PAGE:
Is being mean becoming the social mean?

I know I’ve written about this before, but it just seems like American and Christian culture embrace an essential meanness I can’t recall experiencing previously in my lifetime.

This could be old fogey syndrome. I remember laughing at my father and grandfather when they complained how things were better when they were younger. But it seems that for all the members of the radical left who advocated violent action when I was young, there were as many, if not more of us who preferred peaceful resistance and fighting gun barrels with flowers.1

I also doubt that times are as contentious as the decades preceding the civil war when Congressman Preston Brooks beat Congressman Charles Sumner to the floor with his cane. Admittedly, Sumner compared one of Brook’s relatives to a pimp during a speech in the House, which was mean spirited in itself, but the caning may have been over the top.

Still, it seems to have been a week filled with incivility. The Florida courts decided that Casey Anthony should pony up court costs even though she was found not guilty of murder and served her sentence for obstruction of justice. These added penalties may make people feel good and that she got what she deserved, but it also seems like double jeopardy.

This is an interesting precedent in meanness. We don’t like the original verdict so we’ll make you pay for the cost of the trial. It kind of reminds me of schoolyard fights where the small kid nobody liked won, so everyone ganged up on him afterward.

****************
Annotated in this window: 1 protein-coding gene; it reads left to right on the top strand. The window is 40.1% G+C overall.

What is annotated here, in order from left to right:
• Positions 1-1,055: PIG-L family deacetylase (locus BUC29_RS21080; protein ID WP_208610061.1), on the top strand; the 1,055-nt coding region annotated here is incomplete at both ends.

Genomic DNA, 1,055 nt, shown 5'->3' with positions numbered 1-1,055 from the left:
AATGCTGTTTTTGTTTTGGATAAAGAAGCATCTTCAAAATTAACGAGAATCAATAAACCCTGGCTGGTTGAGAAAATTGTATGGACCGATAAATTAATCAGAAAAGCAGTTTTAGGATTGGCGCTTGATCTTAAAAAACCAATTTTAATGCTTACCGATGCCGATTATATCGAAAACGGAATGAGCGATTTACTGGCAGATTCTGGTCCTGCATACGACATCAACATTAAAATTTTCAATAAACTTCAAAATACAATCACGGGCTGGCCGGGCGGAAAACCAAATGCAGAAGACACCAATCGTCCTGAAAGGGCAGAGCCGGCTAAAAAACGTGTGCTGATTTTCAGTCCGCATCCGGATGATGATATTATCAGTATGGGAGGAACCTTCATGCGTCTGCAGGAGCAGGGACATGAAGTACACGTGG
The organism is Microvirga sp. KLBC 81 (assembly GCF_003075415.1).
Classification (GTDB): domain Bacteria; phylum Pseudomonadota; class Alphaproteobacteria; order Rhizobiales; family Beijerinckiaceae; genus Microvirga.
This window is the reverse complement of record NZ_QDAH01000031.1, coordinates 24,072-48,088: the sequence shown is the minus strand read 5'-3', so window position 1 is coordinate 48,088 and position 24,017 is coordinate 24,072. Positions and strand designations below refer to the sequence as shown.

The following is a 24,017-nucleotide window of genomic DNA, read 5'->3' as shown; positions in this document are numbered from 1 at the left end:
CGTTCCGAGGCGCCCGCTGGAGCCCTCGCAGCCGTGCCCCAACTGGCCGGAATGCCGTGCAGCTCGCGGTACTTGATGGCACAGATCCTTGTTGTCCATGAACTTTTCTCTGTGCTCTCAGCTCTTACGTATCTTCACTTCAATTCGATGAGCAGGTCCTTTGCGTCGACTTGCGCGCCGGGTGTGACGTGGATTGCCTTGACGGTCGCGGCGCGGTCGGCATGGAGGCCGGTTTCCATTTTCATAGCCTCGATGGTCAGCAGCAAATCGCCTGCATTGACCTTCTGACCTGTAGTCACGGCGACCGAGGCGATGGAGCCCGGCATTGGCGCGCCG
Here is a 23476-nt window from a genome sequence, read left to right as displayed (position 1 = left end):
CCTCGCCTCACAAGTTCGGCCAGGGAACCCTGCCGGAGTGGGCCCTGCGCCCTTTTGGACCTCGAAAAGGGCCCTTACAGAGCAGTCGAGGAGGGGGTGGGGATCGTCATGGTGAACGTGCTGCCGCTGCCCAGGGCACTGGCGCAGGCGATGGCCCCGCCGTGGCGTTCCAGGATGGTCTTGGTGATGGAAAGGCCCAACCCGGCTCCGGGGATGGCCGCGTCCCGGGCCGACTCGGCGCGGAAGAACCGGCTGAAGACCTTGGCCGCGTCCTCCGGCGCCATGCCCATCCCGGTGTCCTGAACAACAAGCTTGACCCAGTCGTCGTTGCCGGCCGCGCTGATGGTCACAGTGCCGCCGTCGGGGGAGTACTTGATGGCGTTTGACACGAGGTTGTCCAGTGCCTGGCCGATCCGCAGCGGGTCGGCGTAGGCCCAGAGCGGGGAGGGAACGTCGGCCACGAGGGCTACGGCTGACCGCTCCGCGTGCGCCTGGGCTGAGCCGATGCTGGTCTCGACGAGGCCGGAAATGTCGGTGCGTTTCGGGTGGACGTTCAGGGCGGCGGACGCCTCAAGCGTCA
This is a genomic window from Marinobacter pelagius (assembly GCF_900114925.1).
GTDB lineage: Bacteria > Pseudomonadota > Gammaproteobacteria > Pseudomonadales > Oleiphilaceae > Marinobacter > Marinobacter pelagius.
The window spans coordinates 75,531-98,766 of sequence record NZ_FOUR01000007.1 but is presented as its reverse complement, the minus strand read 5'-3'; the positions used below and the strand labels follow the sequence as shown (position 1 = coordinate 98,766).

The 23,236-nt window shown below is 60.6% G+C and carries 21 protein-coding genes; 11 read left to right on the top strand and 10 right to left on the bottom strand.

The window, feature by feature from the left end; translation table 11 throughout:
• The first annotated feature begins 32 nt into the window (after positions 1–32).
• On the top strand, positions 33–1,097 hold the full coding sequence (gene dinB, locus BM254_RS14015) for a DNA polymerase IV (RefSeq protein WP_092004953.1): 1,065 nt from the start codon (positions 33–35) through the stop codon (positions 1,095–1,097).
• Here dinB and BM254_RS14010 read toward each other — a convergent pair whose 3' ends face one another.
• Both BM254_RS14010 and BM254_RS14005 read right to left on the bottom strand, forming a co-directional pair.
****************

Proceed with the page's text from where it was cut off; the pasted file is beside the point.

An even meaner gesture may have been Lakewood, New Jersey’s lawsuit against members of a homeless camp because they “irreparably” ruined public property. The city claims they would never remove them until they have somewhere to go, but the homeless haven’t vacated the property until now precisely because they have nowhere to go.

In addition, homeless advocacy groups have already been working to find alternative shelter. But that isn’t good enough for Lakewood. In addition, they want to sue for court costs and attorney’s fees (as if they could collect).

Property damage is never irreparable. Trees grow back and lawns can be resurfaced. And if the homeless aren’t allowed on private property, where else can they go but public property? For Lakewood to say that they want the homeless to find shelter but that they’ll be suing them in the meantime reminds me of the passage in James: “If one of you says to him, ‘Go, I wish you well; keep warm and well fed,’ but does nothing about his physical needs, what good is it?” (2:16 NIV)

But lately the pretense of civility seems to mask hostility. Lakewood is no longer saying to the homeless, “we’re sorry but we wish you luck,” they’re saying, “you’re destructive and we don’t want you.”

It’s tempting to say these two anecdotes are hardly indicative of an overall mean-spiritedness, except that I’m not the only one commenting. Incivility seems to be a constant theme on the news, with good reason. Nor am I speaking of ordinary Americans who risked their own lives to save a motorcyclist from a burning car, but of our leaders—many of whom profess to be Christians.

After promising to be more conciliatory and bi-partisan in the wake of the debt ceiling fiasco, Republican leaders have drawn the same lines in the sand, “No new taxes, keep the military, cut the programs your voters like.” Only now the President for the first time has removed his own olive branch and decided he won’t compromise on Medicare and Social Security.

Things could get a whole lot worse before they fall completely apart.

Although I wouldn’t be the first to predict such gloom. Both Yeats and Sontag feared that “the center wouldn’t hold” and predicted that the great beast was slouching toward Bethlehem to be born. Even though both are writers I love, the center still holds (shaky, yes, but it holds). So I’m not ready for the apocalypse yet.